TLANTA — Local and state agencies need to be preparing now for the possibility of mosquito-borne transmission of Zika, federal officials said at a summit Friday.
If the United States waits for active virus transmission or until large numbers of American babies start being born with Zika-related defects, “we have waited too long,” Amy Pope, a White House deputy homeland security advisor, told hundreds of local and state officials gathered at the Centers for Disease Control and Prevention.
But as CDC director Dr. Tom Frieden conceded here at the Zika Action Plan Summit, “It’s hard to get people to invest in [mosquito control] until there’s a crisis.”
Zika has been spreading in US territories, including Puerto Rico, American Samoa, and the US Virgin Islands, but so far, no local transmission driven by mosquitoes has occurred in the 50 states.
Some experts think it’s just a matter of time, though, before an American resident is infected abroad and then bitten by a mosquito back home, setting the stage for a possible local outbreak on continental US soil.
Frieden singled out Texas, Hawaii, and Florida as the states where US outbreaks are most likely, but noted that such an event could happen elsewhere given the presence of the Aedes mosquitoes that spread the disease in a large number of states.
“We expect it to continue to spread,” Frieden said. “Mosquito season is upon us.”
Frieden said the goal of the summit was to help local and state agencies develop their own plans to take home and implement. One suggestion from the CDC director: states should appoint a Zika coordinator if they haven’t already.
The federal experts, along with mosquito control officials from New York, Texas, and Puerto Rico, outlined ongoing efforts and urged other officials to establish surveillance networks to monitor any spread of the virus.
We must coordinate & collaborate across all levels of government & across sectors & build laboratory capacity #ZikaSummit
— Dr. Tom Frieden (@DrFriedenCDC) April 1, 2016
They said that sanitation workers, virologists, obstetricians, mothers’ groups, and plenty of others need to be enlisted to monitor for local Zika cases and, if needed, to stamp out local spread.
“This is gonna take a whole community response, with partners that we might not traditionally work with, but they need to be at the table,” said Dr. Nicole Lurie, the assistant secretary for preparedness and response at the Department of Health and Human Services, the parent agency of the CDC.
A challenge for officials in the United States on the lookout for the virus is that cases are hard to track. Tests for Zika are limited and cannot always decipher if someone has been infected with Zika or a related virus, and most people won’t show any symptoms.
According to Lurie, some companies have been anxious to invest in the development of new Zika diagnostic tests because they are not sure if there will be enough funding made available to purchase them. “We’re in a little game of cat and mouse here,” she said.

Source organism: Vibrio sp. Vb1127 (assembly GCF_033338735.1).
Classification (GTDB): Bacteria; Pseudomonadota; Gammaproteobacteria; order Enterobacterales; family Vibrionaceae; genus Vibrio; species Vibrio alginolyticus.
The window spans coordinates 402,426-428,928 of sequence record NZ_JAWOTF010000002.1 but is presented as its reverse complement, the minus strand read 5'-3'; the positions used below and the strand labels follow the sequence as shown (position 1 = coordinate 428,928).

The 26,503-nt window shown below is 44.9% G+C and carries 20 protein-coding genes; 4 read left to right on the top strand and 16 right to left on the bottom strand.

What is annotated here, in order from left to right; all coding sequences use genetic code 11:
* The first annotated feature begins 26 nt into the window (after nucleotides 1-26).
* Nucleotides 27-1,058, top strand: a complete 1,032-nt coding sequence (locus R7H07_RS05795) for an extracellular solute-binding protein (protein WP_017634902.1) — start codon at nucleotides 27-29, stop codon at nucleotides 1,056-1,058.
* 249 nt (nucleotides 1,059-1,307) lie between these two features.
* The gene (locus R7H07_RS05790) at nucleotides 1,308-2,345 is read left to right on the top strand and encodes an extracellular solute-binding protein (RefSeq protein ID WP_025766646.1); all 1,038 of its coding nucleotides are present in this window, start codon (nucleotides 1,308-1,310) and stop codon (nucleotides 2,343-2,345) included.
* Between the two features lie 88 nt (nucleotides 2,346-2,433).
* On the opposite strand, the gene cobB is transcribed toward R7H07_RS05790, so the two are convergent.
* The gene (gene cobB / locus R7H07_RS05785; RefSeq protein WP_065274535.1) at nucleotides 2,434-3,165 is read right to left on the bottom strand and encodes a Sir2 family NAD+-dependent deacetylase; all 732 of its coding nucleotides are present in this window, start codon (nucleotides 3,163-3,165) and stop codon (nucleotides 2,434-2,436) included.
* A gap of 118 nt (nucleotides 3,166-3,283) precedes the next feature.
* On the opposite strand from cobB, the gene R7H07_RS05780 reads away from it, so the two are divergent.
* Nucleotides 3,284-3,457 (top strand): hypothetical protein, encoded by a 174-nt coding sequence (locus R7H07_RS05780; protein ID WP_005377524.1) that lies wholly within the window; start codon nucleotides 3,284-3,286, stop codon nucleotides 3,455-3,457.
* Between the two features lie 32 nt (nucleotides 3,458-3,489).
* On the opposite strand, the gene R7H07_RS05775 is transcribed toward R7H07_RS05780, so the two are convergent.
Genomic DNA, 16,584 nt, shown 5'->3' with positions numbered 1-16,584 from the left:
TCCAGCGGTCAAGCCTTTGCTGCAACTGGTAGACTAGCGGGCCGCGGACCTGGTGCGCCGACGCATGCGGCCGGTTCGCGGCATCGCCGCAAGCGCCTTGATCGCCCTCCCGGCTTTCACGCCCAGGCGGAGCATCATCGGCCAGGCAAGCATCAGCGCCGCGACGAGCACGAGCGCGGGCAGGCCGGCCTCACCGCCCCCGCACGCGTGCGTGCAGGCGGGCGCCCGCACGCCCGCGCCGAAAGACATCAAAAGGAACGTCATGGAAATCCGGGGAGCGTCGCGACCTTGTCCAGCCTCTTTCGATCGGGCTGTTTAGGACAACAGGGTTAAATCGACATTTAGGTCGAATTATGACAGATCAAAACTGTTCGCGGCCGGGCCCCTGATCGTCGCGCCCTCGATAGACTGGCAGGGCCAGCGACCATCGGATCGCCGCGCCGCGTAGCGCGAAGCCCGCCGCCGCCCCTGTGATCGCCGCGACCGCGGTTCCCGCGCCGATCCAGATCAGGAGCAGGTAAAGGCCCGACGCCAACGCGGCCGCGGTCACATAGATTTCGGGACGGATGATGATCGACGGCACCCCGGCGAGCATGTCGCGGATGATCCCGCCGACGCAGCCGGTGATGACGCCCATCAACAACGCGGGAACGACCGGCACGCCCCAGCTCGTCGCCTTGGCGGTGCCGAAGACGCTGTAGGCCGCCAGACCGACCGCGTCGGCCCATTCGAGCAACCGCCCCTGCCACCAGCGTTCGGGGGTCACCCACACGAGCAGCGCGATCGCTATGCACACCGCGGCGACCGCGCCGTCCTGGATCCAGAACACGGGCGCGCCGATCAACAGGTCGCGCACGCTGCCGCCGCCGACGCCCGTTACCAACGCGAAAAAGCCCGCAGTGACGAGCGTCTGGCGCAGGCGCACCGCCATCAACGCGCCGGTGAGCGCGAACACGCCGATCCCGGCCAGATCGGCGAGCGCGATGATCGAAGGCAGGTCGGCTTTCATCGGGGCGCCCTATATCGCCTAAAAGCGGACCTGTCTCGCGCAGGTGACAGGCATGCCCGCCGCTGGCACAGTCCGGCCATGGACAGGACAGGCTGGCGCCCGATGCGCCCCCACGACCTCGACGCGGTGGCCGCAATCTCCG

Lurie and other federal officials used the summit to call again on Congress to approve almost $2 billion in funding for Zika responses, much of which would be funneled down to local and state agencies that do not or cannot prioritize paying for significant mosquito control.
As a New Mexico health official said at the summit, mosquito control in some counties is “one guy in the county who drives a snow plow in the winter” and picks up a fogger in the summer.
Local and state officials said they needed additional funding to combat Zika at a time when they already lack the resources to handle other disease outbreaks or disasters like floods. Plus, the money could help prepare jurisdictions for the next surprise pathogen.
“We know it’s coming,” said Minnesota’s health commissioner Dr. Edward Ehlinger, who also serves as president of the Association of State and Territorial Health Officials.
A primary concern with Zika is that pregnant women who contract the virus appear to face higher risks of having babies with severe defects, including a condition called microcephaly, in which children are born with underdeveloped brains and abnormally small heads.
Officials emphasized their top priority was to protect pregnant women from the virus. In Puerto Rico, for example, where the virus is spreading quickly, that has meant trying to improve access to contraception for women who want it.
As the virus has spread rapidly throughout most of Latin America and the Caribbean, more than 300 American travelers have brought Zika home, and, according to the CDC’s latest tally, there have been six cases of sexual transmission in the continental United States.
All cases of transmission via sex have been from symptomatic men, but Frieden said that does not mean that asymptomatic men cannot spread the virus to a sexual partner.
Twenty-seven of the travel-related infections have been in pregnant women, and Frieden said a number of miscarriages have been reported, although miscarriage is not an uncommon outcome in any pregnancy.
One piece of good news for those living in the United States: Experts believe any local outbreaks will be short-lived and contained. The strong construction of homes, the presence of screens on windows, and the use of air conditioning all reduce Americans’ exposure to mosquitoes.
Viruses like dengue and chikungunya are also spread by the primary Zika driver, the Aedes aegypti mosquito, but there have been few cases of those viruses spread by mosquitoes in the continental United States.
That led Frieden to say that, while some local transmission is possible, “persistent local transmission” is less likely.
This story has been updated to include details from the summit.